The large helmet featured an oversize faceplate, but I wasn’t able to see the person beyond, because reflections of the whirling light-and-shadow show streamed across the Plexiglas. On the brow of the helmet was stenciled a name: HODGSON.
Perhaps because of the fireworks, more likely because he was blinded by terror, Hodgson didn’t react as if he saw Bobby and me. He entered screaming, and his voice was by far the loudest of those still borne on the foul wind. After staggering a few steps away from the wall, he turned to face it, holding up both hands to ward off an attack by something that was invisible to me.
He jerked as if hit by multiple rounds of high-caliber gunfire.
Though I’d heard no shots, I ducked reflexively.
When he fell to the floor, Hodgson landed on his back. He was propped halfway between a prone and a sitting position by the air tank and by the briefcase-size waste-purification-and-reclamation system strapped to his back. His arms fell limp at his sides.
I didn’t need to examine him to know he was dead. I had no idea what might have killed him, and I didn’t have enough curiosity to risk investigating.
If he’d already been a ghost, how could he die again?
Some questions are better left unanswered. Curiosity is one of the engines of human achievement, but it’s not much of a survival mechanism if it motivates you to see what the back side of a lion’s teeth look like.
Crouching, I scooped up Bobby’s flashlight and clicked it off.
An immediate drop in the ferocity of the wind seemed to support the theory that even the minimal energy input from the beams of our flashlights had triggered all this bizarre activity.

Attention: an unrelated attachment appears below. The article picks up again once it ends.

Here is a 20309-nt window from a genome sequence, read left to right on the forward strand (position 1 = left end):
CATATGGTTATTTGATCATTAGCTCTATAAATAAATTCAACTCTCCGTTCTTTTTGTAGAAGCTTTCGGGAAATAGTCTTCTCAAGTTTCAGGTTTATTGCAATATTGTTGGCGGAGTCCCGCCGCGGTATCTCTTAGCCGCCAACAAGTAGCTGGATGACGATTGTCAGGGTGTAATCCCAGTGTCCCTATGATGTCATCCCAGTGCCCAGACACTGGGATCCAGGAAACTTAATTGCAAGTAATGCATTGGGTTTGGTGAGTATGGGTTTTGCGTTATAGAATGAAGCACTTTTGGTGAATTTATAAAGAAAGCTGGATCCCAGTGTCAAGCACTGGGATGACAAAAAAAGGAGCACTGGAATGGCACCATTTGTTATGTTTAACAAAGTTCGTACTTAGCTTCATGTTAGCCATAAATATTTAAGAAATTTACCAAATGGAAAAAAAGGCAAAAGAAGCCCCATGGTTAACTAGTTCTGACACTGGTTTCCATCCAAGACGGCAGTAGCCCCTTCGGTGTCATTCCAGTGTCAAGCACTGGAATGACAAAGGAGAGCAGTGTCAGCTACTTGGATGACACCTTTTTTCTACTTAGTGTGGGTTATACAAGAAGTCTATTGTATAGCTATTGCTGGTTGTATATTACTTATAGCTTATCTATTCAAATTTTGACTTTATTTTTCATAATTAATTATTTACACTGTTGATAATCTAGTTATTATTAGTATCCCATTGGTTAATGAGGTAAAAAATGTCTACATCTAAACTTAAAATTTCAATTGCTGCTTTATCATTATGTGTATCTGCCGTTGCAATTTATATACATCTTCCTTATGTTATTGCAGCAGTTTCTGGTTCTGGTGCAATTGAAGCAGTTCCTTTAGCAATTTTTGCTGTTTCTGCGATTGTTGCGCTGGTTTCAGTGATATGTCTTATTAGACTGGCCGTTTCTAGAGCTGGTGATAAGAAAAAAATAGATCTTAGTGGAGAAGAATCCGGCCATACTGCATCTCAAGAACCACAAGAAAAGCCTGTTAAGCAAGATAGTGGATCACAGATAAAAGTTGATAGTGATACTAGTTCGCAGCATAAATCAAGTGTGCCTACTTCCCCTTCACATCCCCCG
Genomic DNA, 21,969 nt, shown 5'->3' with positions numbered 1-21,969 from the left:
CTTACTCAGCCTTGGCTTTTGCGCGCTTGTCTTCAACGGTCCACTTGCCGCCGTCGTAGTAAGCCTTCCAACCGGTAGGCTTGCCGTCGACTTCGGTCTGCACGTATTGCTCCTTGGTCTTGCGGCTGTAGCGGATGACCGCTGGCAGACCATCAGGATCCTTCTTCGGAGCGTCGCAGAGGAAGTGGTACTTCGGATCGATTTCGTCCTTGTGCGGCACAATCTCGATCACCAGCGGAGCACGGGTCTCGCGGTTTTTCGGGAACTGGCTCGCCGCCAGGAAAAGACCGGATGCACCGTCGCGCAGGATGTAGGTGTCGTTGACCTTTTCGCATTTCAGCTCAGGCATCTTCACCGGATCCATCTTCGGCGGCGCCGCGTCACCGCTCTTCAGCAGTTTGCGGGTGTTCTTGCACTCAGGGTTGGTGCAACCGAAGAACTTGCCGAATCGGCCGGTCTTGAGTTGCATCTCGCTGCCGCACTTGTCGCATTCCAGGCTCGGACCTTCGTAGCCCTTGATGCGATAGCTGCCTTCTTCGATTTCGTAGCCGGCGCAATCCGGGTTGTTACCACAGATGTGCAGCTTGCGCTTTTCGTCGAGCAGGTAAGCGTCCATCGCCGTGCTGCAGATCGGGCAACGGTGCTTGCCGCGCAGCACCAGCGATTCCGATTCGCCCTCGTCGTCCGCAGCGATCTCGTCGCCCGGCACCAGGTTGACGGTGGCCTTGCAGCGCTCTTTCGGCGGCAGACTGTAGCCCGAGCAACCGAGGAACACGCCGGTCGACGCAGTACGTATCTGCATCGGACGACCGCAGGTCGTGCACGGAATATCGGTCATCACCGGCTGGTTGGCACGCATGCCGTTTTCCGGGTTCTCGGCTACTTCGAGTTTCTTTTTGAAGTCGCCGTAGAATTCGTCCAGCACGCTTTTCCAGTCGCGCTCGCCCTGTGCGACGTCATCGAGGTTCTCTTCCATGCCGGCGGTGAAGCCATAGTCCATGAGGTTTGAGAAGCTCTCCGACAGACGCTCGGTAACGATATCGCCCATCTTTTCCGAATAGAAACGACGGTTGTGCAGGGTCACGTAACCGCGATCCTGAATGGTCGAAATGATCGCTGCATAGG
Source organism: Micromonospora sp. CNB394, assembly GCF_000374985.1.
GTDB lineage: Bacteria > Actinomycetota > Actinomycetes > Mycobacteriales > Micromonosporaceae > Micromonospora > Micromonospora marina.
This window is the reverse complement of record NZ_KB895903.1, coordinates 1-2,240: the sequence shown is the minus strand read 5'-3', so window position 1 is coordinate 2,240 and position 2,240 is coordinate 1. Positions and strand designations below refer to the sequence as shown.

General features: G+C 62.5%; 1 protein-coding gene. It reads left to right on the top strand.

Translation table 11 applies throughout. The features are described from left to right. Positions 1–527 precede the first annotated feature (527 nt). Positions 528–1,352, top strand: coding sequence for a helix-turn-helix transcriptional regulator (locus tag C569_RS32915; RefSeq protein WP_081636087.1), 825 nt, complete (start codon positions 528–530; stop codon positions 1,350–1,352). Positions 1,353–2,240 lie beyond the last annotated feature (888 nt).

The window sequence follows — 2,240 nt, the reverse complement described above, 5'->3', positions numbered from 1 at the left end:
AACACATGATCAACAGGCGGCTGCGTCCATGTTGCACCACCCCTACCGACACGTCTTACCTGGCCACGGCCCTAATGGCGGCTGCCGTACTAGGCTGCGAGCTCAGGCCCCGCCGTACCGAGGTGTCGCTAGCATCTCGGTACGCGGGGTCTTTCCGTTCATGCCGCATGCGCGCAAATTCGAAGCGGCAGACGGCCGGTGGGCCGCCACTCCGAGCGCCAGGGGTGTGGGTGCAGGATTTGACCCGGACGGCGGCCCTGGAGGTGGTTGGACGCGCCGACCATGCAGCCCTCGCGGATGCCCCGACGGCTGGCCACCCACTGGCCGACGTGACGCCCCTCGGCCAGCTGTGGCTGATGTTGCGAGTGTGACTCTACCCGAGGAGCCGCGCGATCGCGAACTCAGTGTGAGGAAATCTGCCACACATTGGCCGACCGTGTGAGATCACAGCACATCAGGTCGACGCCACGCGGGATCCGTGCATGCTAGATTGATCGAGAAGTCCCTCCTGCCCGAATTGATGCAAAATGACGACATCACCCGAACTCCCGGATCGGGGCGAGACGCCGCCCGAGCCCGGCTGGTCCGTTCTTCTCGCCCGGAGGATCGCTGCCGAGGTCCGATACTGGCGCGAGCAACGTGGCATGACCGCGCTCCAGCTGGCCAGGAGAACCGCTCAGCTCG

The stench of steaming tar and rotting vegetation was also fading.
Rising to my feet again, I glanced at the door. It was still there. Huge and shiny. Too real.
I wanted to get out, but I didn’t head for the exit. I was afraid it would actually be there when I reached it, whereupon this waking dream might become a waking nightmare.
In every surface, the pyrotechnics continued undiminished. Previously, when we’d doused the flashlights, this extraordinary spectacle had been self-perpetuating for a short while, and it would probably power itself even longer this time.
I regarded the walls, the floor, and the ceiling with suspicion. I expected another figure to coalesce out of the bright, ceaselessly changing cyclorama, something more threatening than the man in the bio-secure gear.
Bobby was approaching Hodgson. Apparently, the disorienting effect of the light show did not affect his equilibrium as it did mine.
“Bro,” I warned.
He had the shotgun. He believed it was protection.
I, on the other hand, figured that the weapon was potentially as dangerous as the flashlights. Any lead pellets not stopped by the target would most likely ricochet from wall to ceiling to floor to wall with deadly velocity. And every time a bit of lead shot struck any surface in the chamber, the kinetic energy of the impact might be absorbed by that glassy material, further powering these weird phenomena.
The wind subsided to a breeze.
Carnivals and catastrophes still glittered and blazed through every curving surface of the room, Ferris wheels of rotating blue lights and orange-red spouts like volcanic eruptions.
The vault door appeared dauntingly solid.
No ghost had ever looked as real as the body in the spacesuit. Not Jacob Marley rattling his chains at Scrooge, not the Ghost of Christmas Future, not the White Lady of Avenel, not Hamlet’s dad, certainly not Casper.